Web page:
Though systems change is no easy task, the peacebuilding and social entrepreneurship experts suggested a few key ingredients to increase the probability of success and therefore higher rates return on investments in peace.

1) Systemic change requires local leadership and ownership to take root.

Ayan Kishore, Director of the Development Lab at Creative Associates International, which supports innovative technological approaches to address development and peacebuilding challenges, urged participants to consider funding local actors who know the challenges facing their societies and can drive unique solutions to them.

“This means leveraging the local ecosystem of technology and civil society to basically provide a funding mechanism for peace entrepreneurship,” he said.

Making a special call to the development practitioners, he added. “I challenge you to think about taking our traditional work we have been doing and reframe it as to how it would not only be useful to local civil society but also to peace entrepreneurs. You have to find a way to fund these projects otherwise we will not sustain [the gains].”

2) To move the needle on positive peace, traditional development and peacebuilding actors need to think about a collective impact, beyond a project cycle.

Quintan Wiktorowicz, Co-Founder & Managing Partner of the social innovation firm Affinis Labs, noted that while any single project may make a small dent in one issue area for one geographic area, such as girls education in Afghanistan, the effects generally dissipate in the years and decades after the project’s close.

Adding to that, peace is a combination of dozens of factors, while projects tend to have narrow scopes and finite timelines.

Wiktorowicz called for a sea change in the peacebuilding field toward a “collective impact” mindset, narrating a successful example of the approach to address poor education performance in Cincinnati, Ohio, schools.

The Strive Partnership brought together 300 representatives from school districts, city government, non-profits, and businesses to work toward a common set of goals around boosting student performance. Together, they lifted 85 indicators of student success, something Wiktorowicz says would have been impossible when these actors worked in silos.

Citing this example, he urged the creation of hyperlocal peacebuilding industries that bring together implementers, social businesses and investors with a stake in the community to coordinate over the long-haul with a “shared agenda, shared goals, and shared metrics” to truly move the needle in a lasting way.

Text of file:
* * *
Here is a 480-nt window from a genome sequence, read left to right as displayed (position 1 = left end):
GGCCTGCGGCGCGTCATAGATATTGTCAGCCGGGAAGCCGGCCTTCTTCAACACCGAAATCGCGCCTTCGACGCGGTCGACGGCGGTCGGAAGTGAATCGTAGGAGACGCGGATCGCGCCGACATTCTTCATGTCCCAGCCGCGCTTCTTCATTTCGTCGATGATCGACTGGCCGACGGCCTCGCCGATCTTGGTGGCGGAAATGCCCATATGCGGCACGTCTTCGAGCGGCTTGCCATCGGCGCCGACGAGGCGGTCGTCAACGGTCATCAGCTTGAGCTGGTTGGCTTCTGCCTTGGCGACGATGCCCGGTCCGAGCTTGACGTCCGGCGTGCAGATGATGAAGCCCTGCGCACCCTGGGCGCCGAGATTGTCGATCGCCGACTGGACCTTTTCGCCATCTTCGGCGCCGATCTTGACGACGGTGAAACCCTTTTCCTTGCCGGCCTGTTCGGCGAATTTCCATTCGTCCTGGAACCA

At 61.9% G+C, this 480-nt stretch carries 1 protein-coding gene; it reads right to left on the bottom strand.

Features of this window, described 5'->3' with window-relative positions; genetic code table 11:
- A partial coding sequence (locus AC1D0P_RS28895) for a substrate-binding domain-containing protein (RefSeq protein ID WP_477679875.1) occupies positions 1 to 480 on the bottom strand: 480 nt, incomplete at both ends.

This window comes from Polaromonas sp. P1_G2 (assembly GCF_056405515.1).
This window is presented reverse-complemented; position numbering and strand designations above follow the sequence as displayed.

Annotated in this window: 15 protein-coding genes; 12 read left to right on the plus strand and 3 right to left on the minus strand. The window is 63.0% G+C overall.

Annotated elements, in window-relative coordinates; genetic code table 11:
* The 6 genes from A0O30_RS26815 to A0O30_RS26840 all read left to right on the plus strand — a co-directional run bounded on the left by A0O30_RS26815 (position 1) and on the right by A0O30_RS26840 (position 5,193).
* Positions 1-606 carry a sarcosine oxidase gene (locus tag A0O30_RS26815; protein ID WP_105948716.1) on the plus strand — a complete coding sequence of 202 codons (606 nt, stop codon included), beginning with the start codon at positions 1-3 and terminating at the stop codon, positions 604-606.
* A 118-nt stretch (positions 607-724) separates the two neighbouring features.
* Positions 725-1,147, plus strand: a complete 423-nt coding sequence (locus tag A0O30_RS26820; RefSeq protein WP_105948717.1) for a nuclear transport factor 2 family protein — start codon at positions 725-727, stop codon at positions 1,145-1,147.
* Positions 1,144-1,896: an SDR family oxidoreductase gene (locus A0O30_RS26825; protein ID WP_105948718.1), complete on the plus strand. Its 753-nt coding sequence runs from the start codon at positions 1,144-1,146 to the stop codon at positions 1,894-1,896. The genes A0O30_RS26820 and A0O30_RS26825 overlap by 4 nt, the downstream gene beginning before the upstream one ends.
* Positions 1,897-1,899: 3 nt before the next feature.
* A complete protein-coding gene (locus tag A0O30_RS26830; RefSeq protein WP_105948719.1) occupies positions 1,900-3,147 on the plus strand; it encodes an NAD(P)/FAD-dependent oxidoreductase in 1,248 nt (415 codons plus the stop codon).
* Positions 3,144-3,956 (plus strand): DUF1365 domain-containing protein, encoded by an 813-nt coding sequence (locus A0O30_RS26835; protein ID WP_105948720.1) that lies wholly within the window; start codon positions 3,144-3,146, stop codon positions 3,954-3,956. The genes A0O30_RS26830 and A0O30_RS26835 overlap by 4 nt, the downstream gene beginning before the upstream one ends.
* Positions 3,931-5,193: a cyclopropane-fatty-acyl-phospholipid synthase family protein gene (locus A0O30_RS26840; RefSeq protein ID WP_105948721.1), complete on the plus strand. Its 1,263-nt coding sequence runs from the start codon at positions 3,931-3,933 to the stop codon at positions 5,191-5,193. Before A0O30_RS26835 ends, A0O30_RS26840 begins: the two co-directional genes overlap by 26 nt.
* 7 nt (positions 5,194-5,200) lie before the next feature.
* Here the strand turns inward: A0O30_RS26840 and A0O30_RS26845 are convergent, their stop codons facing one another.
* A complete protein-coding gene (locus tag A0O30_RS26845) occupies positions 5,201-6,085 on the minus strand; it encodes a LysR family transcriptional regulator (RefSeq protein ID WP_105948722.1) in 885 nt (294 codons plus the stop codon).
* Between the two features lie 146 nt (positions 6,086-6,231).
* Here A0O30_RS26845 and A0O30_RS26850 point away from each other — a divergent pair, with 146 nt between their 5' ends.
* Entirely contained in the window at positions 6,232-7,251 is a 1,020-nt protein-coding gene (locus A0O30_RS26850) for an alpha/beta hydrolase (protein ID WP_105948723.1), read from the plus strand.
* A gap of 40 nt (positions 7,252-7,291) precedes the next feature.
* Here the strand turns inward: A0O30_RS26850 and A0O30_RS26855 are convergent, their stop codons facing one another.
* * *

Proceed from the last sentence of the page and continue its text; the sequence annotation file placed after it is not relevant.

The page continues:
3) For innovations that stick, design for your customers.

Key to the Symposium was the principle that investors want returns, which come from ideas and business concepts that work.

To achieve this, Bulbul Gupta, an impact investment expert and the Founder of Mighty Girl Ventures, said peace entrepreneurs must put their energies into market-based solutions to some of the toughest social and environmental problems that are also, and importantly, human-centered.

“What do your customers really want and how are you going to deliver it?” she asked participants to think through, reminding the audience that their customers were not donors but the individuals in developing or fragile communities whose problems their interventions seek to solve.

She added that through design, testing, and iteration focused on customer service, peace entrepreneurs can arrive at solutions that work and therefore bring gains.

“If [the solutions] are good for those communities and customers, they will show customer acquisition. They will show scale. They will show customer retention,” she said.

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The symposium brought together groups of investors, entrepreneurs and development experts, including Creative Associates International COO Pablo Maldonado (second from right) to discuss challenging questions on how to make venture peacebuilding succeed. Photo by Atika Alkhallouf.

At the starting line of venture peacebuilding

For the organizers and participants of the Venture Peacebuilding Symposium, the event is only the beginning of what they hope will be a revolutionary way to build peace.

“What were really trying to do is build momentum. We all have so much to learn from each other,” said Chisholm.

Over the next few months, the organizers at the International Peace and Security Institute will host a series of roundtable discussions and trainings for peace entrepreneurs, in addition to launching an online portal for investors and entrepreneurs to connect.

In May, these activities will culminate in a pitch competition where investors will have the chance to learn about, advise on and, ultimately, invest in innovations to build peace.

For more information on the Venture Peacebuilding network and activities, please click here.